On May 6th 2016, Amherst College student, Derya Demirtas, disappeared from her NJ home days before she could receive intravenous immunoglobulin (IVIG) treatment prescribed for autoimmune encephalitis (AE). AE is a life-threatening condition that causes inflammation of the brain and can lead to psychosis. According to the website of well-reputed organization, AE Alliance, autoimmune encephalitis can cause a “wide range of neuro-psychiatric symptoms,” including cognitive impairment, agitation, and loss of inhibition, hallucinations, and paranoid thoughts. Lack of treatment for this condition can lead to long-term damage and in some cases, coma, or death.
On May 7th, Derya experienced serious neuro-psychiatric symptoms which lead to an ER admission at Bellevue Hospital. On the 10th, she was moved from the neurology unit to the psychiatric wing of the hospital where she remains on involuntary hold. Her parents, James and Samime Baldini, report that the hospital treated their daughter with medications used for psychiatric illness despite their pleas to administer the treatment previously prescribed. Derya had responded favorably to steroids, a first-line AE treatment, in the 18 months before her confinement and was schedule to receive IVIG to further her progress.
Derya was seen by psychiatrist Dr. Jenny Blanchard who referred her to immunologist, Dr. Denis Bouboulis in 2014. Dr. Bouboulis treated her with antibiotics and later with steroids, the latter proving to be medically and diagnostically helpful. She went on to see Dr. Rosario Triffeletti of NJ, who confirmed her diagnosis through numerous diagnostic tests. Her family was later able to secure a much sought-after appointment with Dr. Souhel Najjar, prominently mentioned in the New York Times bestseller, “Brain on Fire: My Month of Madness”. IVIG, a common second-line treatment for AE, was ordered by Dr. Najjar in an attempt to further her progress.
Derya’s parents have personally attempted to work with Bellevue to resolve their treatment concerns and on multiple occasions provided prior records and research supporting Derya’s diagnosis. Multiple requests to facilitate transfer to another hospital have been met with refusals, according to the family. Their attempts to work with the patient advocate service at Bellevue Hospital, as well as filing complaints directly with the hospital, have failed to result in a transfer. As a result, the Baldini’s have held constant vigil at the hospital during their tireless efforts. The family has filed complaint with the U.S. State Department on behalf of Derya.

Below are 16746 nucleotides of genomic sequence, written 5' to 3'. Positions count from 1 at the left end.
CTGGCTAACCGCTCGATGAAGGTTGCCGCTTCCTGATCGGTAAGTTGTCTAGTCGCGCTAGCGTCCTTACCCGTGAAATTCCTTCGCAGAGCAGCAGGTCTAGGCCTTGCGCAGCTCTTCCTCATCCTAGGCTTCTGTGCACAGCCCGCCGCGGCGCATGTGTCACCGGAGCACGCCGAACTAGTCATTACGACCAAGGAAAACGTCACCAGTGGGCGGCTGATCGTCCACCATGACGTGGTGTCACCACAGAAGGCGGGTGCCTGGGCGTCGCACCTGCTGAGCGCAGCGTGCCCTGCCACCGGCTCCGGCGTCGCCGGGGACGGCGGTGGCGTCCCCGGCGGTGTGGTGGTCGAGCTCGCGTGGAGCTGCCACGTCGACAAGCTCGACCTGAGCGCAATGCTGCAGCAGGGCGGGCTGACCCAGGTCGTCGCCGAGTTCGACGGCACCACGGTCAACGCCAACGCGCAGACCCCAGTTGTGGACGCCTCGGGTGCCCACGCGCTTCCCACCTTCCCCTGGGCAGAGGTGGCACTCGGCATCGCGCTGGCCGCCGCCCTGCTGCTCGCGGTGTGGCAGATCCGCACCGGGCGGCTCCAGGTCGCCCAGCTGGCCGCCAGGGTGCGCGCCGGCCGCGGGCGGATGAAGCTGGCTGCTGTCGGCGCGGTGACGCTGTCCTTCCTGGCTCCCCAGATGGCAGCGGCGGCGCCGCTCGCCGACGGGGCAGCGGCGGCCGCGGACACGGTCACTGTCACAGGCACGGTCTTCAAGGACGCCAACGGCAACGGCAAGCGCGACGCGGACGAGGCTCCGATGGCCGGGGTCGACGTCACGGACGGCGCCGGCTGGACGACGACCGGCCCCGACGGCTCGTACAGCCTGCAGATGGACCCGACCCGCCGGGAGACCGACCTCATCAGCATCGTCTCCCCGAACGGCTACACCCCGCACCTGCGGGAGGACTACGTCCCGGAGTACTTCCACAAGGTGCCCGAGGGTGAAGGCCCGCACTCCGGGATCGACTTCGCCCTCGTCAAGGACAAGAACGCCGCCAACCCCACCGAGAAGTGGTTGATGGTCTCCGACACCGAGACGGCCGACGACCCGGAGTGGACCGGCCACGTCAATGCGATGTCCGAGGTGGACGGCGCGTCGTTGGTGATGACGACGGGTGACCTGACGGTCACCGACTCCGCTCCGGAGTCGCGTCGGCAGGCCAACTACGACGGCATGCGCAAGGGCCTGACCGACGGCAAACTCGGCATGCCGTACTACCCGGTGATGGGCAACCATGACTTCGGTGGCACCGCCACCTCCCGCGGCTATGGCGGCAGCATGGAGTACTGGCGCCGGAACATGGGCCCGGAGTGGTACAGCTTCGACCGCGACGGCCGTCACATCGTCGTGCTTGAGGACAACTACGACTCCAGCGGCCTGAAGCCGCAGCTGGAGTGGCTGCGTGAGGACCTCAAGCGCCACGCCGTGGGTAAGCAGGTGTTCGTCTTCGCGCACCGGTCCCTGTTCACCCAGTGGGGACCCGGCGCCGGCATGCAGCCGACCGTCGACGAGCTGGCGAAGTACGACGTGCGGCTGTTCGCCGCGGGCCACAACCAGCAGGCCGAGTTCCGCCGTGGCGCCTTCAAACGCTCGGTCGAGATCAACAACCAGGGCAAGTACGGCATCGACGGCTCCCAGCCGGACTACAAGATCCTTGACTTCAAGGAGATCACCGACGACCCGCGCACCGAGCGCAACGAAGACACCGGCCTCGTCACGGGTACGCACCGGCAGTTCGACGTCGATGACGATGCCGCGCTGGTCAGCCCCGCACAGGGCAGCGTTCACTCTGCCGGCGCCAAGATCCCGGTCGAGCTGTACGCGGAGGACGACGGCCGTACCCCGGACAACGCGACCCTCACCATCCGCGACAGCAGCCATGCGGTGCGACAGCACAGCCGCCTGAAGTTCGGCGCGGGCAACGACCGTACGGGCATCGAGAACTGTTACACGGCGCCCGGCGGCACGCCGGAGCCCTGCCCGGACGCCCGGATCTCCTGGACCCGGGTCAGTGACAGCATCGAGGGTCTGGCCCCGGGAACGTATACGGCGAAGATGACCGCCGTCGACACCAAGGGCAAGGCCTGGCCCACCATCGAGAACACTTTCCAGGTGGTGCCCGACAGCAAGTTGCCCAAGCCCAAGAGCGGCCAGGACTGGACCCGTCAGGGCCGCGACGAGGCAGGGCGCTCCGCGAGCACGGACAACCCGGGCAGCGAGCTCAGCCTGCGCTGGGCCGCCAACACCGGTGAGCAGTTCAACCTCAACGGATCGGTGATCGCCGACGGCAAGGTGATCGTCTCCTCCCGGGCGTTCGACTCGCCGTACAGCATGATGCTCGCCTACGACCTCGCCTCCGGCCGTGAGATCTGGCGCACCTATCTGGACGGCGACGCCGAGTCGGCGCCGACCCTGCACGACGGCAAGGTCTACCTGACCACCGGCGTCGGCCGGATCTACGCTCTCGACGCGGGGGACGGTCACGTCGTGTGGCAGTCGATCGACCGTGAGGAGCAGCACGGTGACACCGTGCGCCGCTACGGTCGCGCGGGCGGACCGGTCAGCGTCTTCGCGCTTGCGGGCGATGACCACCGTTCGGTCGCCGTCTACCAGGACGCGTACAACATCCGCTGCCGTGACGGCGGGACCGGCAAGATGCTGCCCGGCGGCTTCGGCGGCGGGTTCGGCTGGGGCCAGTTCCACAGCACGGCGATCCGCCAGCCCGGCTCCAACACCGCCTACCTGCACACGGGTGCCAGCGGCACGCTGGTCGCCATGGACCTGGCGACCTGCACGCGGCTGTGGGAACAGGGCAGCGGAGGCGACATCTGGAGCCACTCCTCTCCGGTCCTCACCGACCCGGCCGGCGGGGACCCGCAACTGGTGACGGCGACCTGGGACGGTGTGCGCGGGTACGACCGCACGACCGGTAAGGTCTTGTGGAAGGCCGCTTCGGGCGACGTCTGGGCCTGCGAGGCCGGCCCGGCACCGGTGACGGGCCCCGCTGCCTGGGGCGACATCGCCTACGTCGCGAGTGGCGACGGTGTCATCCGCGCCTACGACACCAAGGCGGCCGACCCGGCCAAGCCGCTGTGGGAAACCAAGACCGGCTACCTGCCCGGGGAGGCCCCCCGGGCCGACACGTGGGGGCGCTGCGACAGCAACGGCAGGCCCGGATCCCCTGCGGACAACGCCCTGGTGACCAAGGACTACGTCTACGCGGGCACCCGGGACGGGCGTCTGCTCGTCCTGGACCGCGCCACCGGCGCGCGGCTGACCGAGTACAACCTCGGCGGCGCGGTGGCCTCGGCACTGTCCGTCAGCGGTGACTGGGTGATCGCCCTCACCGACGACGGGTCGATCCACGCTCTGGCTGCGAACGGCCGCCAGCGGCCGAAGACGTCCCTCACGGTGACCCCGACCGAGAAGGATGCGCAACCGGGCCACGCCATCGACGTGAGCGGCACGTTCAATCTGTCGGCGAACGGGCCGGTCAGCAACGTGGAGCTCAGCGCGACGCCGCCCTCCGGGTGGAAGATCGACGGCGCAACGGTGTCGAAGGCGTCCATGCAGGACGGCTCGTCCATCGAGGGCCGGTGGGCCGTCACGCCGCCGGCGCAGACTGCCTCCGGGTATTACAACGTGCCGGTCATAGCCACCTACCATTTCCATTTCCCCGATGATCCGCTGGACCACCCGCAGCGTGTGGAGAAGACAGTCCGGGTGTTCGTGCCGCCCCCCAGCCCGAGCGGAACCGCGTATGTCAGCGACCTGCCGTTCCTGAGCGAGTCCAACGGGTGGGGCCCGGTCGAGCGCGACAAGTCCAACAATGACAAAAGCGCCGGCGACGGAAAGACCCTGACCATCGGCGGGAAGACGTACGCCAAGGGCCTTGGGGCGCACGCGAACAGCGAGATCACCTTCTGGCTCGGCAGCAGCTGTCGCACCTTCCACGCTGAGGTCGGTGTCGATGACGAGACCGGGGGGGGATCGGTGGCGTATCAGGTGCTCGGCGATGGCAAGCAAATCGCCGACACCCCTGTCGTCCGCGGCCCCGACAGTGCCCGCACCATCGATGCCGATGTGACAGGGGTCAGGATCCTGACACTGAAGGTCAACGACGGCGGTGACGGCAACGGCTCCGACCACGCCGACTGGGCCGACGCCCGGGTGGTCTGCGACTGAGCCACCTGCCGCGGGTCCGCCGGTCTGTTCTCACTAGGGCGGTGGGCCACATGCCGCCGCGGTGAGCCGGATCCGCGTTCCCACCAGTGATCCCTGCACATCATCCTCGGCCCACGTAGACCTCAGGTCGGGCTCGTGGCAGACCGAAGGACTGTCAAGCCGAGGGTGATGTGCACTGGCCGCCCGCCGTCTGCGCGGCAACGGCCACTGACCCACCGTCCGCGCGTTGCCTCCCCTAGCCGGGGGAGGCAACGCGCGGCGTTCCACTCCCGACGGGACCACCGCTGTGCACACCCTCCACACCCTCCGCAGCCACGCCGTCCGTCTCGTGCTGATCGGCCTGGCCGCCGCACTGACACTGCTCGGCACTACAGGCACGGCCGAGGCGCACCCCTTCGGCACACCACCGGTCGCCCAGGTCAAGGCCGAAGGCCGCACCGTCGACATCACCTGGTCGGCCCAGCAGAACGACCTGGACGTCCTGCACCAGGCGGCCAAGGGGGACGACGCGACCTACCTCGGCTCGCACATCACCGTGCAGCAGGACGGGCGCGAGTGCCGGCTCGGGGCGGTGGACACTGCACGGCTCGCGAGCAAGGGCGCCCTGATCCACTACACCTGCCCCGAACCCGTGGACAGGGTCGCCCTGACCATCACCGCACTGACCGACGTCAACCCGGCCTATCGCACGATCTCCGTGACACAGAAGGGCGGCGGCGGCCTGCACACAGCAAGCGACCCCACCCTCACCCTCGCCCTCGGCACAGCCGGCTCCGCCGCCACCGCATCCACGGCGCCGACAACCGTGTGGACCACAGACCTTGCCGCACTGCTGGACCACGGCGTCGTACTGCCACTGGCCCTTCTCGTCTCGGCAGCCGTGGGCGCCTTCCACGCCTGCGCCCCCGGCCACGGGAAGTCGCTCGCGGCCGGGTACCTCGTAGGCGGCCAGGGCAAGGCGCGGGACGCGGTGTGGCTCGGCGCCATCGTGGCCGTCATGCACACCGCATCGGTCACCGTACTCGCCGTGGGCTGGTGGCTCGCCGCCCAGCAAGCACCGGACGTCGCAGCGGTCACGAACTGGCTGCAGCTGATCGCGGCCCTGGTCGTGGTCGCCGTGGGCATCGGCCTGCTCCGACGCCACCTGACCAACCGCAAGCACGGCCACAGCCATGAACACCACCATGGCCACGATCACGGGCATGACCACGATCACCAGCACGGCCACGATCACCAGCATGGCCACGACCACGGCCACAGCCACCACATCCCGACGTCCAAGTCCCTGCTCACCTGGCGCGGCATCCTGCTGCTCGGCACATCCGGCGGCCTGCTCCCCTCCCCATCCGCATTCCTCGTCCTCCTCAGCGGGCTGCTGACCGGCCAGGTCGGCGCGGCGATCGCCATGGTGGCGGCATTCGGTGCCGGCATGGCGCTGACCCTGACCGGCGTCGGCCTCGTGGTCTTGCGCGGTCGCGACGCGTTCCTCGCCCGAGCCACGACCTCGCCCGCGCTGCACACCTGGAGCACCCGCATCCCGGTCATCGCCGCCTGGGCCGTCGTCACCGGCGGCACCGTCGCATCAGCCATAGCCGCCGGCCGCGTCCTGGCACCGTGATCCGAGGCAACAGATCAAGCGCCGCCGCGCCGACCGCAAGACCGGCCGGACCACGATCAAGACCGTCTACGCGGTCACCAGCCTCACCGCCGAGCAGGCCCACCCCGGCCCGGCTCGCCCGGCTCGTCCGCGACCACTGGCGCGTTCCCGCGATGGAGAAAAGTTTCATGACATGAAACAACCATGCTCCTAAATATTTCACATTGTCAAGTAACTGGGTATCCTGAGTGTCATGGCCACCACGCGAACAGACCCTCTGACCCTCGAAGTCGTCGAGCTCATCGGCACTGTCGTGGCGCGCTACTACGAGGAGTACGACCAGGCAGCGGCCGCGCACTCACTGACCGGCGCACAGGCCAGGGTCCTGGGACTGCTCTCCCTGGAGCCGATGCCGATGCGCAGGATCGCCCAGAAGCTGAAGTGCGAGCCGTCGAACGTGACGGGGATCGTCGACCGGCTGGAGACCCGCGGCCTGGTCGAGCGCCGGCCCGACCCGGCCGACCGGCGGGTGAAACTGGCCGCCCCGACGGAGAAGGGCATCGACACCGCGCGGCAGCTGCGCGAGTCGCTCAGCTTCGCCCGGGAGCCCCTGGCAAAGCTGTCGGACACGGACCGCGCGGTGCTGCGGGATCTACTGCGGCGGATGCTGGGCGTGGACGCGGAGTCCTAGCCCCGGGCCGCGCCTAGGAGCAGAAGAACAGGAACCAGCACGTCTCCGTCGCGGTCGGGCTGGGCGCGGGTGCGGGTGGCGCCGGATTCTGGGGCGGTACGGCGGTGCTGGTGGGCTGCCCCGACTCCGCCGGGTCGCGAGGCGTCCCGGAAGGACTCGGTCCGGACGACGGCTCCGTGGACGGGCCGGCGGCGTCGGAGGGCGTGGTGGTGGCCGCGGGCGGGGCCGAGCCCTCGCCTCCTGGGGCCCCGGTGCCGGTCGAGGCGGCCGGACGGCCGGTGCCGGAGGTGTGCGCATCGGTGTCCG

The first substantial breakthrough in this story came on June 21st when the Court ordered that Derya could not be forcibly medicated with psychotropic medications in light of her AE diagnosis. The ongoing legal action is being handled in conjunction with the family’s attorney, Giulia Miller.
As of today, Bellevue has failed to provide all critical medical records necessary to effectuate an immediate hospital transfer to a treating facility.
The Change.org petition, “Free Derya,” has received over 2,400 signatures to-date toward its goal of 2,500. The final petition will be delivered to decision makers at Bellevue Hospital. The family has also setup a Facebook page, “FreeDerya.” Supporters are using the hashtag #FreeDerya across social media.
Further inquiries will be handled by family representative, James Baldini, who can be reached at (862) 266-7392 or via email at firstname.lastname@example.org. Alternatively, inquires may also be directed to Kimberly Thomas-Tague via the Hashimoto’s Encephalopathy SREAT Alliance at email@example.com.
Distributed by PREngine
Company Name: FreeDerya
Contact Person: James Baldini
Phone: (862) 266-7392
Country: United States